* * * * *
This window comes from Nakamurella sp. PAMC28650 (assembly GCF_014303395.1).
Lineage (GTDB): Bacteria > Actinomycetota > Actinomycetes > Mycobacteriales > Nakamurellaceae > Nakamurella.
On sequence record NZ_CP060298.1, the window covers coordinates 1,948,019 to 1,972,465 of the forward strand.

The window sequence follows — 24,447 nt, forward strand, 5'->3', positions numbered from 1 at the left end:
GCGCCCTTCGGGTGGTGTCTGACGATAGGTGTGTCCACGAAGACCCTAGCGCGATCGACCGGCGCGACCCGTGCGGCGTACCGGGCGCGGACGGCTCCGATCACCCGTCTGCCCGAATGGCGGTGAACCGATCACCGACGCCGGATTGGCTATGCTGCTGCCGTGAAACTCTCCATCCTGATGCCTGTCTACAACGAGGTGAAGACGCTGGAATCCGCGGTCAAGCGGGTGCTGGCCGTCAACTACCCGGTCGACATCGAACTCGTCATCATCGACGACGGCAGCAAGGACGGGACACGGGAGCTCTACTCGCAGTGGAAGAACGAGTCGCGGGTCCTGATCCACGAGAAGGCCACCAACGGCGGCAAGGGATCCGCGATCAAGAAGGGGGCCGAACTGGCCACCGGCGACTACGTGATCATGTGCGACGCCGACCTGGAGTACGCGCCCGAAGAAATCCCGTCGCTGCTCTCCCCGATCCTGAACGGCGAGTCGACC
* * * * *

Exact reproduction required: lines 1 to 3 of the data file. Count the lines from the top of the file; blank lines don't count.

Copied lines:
This window comes from Nakamurella sp. PAMC28650 (assembly GCF_014303395.1).
Lineage (GTDB): Bacteria > Actinomycetota > Actinomycetes > Mycobacteriales > Nakamurellaceae > Nakamurella.
On sequence record NZ_CP060298.1, the window covers coordinates 1,948,019 to 1,972,465 of the forward strand.